Feb 8, 2024 - History

The Atlanta freeway revolt cemented Virginia-Highland's name

Remember when... Virginia-Highland got its name?

Illustration: Allie Carl/Axios

Sure, the neighborhood we officially know as Virginia-Highland is named after the intersection of its two main streets. But why?

Why it matters: Atlantans are serious about neighborhood names, and none get mangled quite as much as Virginia-Highland.

  • Woe is they who refers to the area boxed in by Ponce, Amsterdam, Briarcliff and the Beltline as "The Highlands."

Zoom in: Around the turn of the 20th century, the expansion of Atlanta's far-reaching streetcar system sparked subdivisions in those communities.

  • Their names played off North Highland and Virginia avenues, like "Highland Park," "Virginia Highlands," "Virginia Hills" and more, according to two rich histories of the neighborhood's origins and activist efforts.

Details: In 1972, a barely active community group called the "Highland-Virginia Neighborhood Association" claimed support for a state freeway proposal that would have blasted through the area — a stance not shared by many neighbors.

  • In response, residents opposed to the freeway created the "Virginia-Highland Civic Association" and, in cooperation with other nearby communities, outlined the present-day boundaries.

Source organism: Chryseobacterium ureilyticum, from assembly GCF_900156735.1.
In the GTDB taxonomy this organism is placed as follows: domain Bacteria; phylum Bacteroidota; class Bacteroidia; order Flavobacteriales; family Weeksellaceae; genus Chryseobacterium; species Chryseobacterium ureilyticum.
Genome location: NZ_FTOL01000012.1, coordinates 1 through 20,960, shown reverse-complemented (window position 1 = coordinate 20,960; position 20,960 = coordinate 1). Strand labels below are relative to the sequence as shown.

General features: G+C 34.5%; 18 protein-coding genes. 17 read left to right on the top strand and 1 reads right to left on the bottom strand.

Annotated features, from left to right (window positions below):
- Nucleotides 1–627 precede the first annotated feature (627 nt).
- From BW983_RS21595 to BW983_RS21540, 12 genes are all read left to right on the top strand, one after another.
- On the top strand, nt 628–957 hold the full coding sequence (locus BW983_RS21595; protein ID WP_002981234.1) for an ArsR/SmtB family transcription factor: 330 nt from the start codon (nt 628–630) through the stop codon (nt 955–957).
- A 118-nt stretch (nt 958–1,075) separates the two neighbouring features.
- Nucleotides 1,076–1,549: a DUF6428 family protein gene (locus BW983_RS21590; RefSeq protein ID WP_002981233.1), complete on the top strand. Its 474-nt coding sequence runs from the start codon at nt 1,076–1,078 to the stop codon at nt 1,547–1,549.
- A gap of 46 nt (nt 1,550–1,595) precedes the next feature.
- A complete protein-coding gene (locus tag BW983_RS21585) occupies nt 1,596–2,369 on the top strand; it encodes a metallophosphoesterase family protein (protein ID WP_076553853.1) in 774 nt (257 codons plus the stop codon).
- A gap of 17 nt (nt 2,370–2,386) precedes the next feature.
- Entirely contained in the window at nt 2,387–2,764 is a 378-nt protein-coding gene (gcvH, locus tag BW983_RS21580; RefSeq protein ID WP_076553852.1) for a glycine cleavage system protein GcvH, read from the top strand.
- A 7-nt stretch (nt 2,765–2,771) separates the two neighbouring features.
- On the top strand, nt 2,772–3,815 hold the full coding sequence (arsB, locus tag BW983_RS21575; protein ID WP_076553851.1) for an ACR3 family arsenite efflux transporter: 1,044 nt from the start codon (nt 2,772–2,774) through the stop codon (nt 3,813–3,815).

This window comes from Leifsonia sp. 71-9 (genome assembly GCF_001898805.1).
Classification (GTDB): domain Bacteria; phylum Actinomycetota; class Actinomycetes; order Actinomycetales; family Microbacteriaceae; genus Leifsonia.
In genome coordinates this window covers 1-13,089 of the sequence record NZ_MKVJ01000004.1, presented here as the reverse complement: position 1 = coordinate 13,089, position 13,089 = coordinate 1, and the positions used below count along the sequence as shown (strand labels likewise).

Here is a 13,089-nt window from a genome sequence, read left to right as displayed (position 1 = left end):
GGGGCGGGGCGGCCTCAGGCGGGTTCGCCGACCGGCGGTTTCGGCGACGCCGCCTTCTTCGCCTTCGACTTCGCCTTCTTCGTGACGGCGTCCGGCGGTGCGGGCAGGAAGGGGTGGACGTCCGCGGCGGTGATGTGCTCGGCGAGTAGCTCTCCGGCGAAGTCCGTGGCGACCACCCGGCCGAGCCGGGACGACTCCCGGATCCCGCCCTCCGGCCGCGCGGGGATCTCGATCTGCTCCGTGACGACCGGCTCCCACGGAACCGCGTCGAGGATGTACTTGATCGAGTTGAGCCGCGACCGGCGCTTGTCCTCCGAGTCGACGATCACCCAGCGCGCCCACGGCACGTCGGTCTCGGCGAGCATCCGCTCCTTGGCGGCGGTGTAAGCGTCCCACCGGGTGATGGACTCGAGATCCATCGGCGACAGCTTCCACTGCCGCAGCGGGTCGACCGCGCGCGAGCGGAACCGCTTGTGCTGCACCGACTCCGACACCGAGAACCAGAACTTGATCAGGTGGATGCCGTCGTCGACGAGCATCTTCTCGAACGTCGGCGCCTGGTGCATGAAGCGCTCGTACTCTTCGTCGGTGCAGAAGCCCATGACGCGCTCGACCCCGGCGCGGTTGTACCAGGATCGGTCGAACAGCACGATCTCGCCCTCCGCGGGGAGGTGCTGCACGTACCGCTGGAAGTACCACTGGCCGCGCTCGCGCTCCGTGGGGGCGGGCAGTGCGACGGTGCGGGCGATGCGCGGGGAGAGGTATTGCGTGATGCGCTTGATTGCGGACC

Of note: The dash in the name represents the intersection, the VHCA says.

Catch up quick: Much of the area considered Virginia-Highland was developed on land ceded by the Creek Nation. The land was awarded via lottery in 1821 to families who resold the property or created farms and homesteads.

  • One of the original settler families, the Todds, built their homestead near Greenwood Avenue and Barnett Street. Some nearby streets are named after prominent families like the Cheshires and Johnsons.

Intrigue: The Nine-Mile Circle streetcar line serving the community required some intersections, like Virginia and North Highland avenues, to feature wide sweeping turns to accommodate the trolleys.

The bottom line: It's not The Highlands.

Go deeper: Explore the VHCA's deep archive of historic maps, and podcasters like Archive Atlanta and Dead Atlanta have episodes about the area.

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